Zimbabwean author Tendai Rinos Mwanaka is our author of the week. — A full-time writer, he lived in South Africa for two and a half years before returning to his homeland. He has written over 200 published stories. His most recent book, “Keys In the River: : Notes from a Modern Chimurenga”, is a novel of interlinked stories about life in modern day Zimbabwe. It was published this year by Savant Books.
Published by Heinemann in 1979 and set in colonial Nigeria, Buchi Emecheta’s Joys of Motherhood is a satirical look at the supposed thrills of motherhood. Her focus is an Ibo woman, Nnu Ego who through endless pregnancies, toil and degradation and a Nigeria in transition, struggles with a motherhood role defined for her by tradition, patriarchy and superstition.
Laila Lalami is a novelist and essayist, and currently an associate professor of creative writing at the University of California at Riverside. Born and raised in Morocco, she attended Université Mohammed-V in Rabat, University College in London, and the University of Southern California, where she earned a Ph.D. in linguistics. She is the author of the short story collection Hope and Other Dangerous Pursuits, which was a finalist for the Oregon Book Award, and the novel Secret Son, which was on the Orange Prize longlist. In this interview with Africa Book Club, she talks about her favorite writers and what it takes to succeed as a writer.
Leila Aboulela is a Sudanese writer and playwright, currently based in Scotland. She won the first Caine Prize for African Writing in 2000, and is the author of three acclaimed novels, including Lyrics Alley, which won the 2011 Scottish Mortgage Investment Trust Book of the Year and was listed for the Orange and Commonwealth Writers prizes.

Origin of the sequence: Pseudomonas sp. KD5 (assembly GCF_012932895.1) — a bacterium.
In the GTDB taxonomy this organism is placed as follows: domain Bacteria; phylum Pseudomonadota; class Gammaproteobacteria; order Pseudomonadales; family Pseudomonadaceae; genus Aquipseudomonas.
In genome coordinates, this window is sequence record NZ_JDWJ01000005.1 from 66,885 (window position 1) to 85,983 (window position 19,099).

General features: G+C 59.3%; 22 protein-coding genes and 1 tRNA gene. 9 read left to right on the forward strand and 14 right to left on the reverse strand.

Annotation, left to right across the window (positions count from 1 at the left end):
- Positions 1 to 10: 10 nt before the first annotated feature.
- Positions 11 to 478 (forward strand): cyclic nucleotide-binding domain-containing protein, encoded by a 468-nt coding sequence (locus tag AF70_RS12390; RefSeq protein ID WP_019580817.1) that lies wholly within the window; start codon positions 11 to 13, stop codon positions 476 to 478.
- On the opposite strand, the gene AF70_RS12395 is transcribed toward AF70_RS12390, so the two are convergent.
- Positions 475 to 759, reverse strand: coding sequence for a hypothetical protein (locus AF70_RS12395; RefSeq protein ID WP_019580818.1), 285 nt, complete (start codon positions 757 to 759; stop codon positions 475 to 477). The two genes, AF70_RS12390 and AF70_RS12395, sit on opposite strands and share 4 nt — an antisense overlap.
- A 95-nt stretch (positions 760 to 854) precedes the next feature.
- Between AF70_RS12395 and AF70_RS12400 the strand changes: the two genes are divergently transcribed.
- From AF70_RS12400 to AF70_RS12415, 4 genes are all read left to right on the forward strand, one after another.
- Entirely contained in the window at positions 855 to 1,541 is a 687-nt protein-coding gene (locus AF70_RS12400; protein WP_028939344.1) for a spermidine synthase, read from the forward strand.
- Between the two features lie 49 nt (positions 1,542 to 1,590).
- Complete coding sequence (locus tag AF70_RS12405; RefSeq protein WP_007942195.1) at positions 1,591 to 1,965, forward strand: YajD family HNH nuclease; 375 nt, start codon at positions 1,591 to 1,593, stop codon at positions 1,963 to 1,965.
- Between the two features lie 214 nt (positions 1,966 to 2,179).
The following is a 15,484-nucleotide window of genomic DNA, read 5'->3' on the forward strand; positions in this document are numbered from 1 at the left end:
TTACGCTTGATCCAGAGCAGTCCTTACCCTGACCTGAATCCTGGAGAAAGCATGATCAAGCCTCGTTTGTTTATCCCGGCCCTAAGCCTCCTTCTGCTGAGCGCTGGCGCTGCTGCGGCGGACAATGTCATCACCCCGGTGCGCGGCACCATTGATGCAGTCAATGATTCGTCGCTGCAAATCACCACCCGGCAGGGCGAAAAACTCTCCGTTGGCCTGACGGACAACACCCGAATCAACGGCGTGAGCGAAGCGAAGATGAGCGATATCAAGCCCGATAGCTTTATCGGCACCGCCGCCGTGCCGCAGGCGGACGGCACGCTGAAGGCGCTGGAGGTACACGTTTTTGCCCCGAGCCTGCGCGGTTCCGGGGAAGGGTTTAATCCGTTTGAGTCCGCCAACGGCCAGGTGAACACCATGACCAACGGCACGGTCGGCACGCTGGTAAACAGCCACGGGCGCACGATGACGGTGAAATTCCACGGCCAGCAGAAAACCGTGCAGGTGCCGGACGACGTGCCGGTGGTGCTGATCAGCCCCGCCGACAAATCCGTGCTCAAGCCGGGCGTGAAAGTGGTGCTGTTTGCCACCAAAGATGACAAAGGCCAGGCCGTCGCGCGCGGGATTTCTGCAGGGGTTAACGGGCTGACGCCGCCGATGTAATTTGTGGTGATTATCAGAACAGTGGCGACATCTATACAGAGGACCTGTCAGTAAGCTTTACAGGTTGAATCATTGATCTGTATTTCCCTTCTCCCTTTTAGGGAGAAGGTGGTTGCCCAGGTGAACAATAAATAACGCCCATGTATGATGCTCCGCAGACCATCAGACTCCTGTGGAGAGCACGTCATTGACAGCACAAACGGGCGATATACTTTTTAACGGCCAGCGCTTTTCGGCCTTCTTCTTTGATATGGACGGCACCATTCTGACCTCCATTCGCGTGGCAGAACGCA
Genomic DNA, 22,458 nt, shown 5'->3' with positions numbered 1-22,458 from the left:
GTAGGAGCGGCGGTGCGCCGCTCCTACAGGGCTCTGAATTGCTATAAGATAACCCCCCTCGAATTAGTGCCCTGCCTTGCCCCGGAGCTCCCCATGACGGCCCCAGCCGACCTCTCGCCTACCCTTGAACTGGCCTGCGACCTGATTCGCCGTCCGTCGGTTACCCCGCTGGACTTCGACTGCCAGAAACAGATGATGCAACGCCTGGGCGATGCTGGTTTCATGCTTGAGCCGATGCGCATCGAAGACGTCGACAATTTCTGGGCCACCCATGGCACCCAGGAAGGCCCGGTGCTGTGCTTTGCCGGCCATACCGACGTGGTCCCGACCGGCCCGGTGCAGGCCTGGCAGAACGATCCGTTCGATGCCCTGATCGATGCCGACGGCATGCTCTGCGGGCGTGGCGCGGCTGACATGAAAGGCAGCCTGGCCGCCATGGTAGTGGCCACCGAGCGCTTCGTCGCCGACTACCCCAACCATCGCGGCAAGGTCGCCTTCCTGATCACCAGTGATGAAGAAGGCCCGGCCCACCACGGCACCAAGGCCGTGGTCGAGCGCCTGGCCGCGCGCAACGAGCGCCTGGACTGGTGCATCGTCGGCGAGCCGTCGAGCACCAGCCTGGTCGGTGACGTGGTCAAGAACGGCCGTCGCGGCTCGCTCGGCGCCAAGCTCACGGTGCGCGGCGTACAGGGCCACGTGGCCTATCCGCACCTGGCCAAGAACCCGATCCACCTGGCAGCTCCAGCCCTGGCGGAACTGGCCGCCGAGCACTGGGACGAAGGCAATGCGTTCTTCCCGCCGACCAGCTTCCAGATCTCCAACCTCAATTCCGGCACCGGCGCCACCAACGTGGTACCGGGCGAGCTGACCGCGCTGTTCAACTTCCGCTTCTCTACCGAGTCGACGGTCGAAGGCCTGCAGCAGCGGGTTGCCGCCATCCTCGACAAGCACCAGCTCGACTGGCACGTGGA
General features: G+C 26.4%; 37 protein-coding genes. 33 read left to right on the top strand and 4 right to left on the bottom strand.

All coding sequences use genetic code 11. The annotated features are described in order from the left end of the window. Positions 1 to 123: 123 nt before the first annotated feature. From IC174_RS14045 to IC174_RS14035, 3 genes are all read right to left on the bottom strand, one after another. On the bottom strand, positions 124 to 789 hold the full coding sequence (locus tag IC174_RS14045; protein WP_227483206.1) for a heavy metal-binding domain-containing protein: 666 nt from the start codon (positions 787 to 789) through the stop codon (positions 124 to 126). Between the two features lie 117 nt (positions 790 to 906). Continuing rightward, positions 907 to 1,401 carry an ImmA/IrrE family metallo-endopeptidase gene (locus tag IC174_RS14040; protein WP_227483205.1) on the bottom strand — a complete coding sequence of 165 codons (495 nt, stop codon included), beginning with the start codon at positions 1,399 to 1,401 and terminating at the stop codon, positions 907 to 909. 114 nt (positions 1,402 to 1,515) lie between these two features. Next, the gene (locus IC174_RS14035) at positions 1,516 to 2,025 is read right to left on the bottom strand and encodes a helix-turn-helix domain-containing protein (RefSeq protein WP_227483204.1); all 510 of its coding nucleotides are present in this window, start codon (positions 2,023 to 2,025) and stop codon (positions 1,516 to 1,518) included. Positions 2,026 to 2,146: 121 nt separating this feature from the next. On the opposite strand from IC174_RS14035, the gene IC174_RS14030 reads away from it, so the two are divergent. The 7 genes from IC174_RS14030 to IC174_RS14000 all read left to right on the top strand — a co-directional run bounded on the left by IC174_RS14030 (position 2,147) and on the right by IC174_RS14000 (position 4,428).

Life in the village can be fun and idyllic. It can also be frustrating and disastrous. It has a way of shaping people’s lives and putting them in a race to continually justify themselves. Such is the effect the village had on the Jumais, the family at the center of Diaries of A Dead Africa. This book tells the story of how rumors, envy and caring about what others said influenced the way the Jumais lived their lives.
In Memoirs of a Porcupine, a hilarious novel, published in May 2011 by Serpent’s Tail, the Congo-Brazzaville-born author Alain Mabanckou brilliantly wraps the vibrant rhythm of the African oral tradition in a corrosive and sarcastic style. His pulsating, hard-headed writing – the book does not count a single full stop – mixed with a plot worthy of the best crime fiction results in a true “beat” that leaves its reader breathless and dazzled. Subtly mocking almost everything he can, from the lasting influence of custom in African societies to the allegedly emancipating European science, Mabanckou offers a metaphoric tale that gives food for thought – only once the last laugh has faded.
Renowned author, Ngugi wa Thiong’o delivers a compelling story of greed, love, corruption, sorcery, selfishness, betrayal, power and the urge to dominate others.
First published in 2007 by Anchor, Wizard of the Crow is about a fictional country, Aburiria which is ruled by an autocratic leader known as ‘The Ruler’.
First published in 1979, The Cockroach Dance is the dramatic story of one man’s fight against injustice and corrupt systems. From the first sentence, “the Bathroom Man’s child was wailing his lungs sick…………..in a malicious conspiracy with the world, the gods had burdened the impoverished mechanic with a mentally-handicapped offspring…’’, the reader is mesmerized.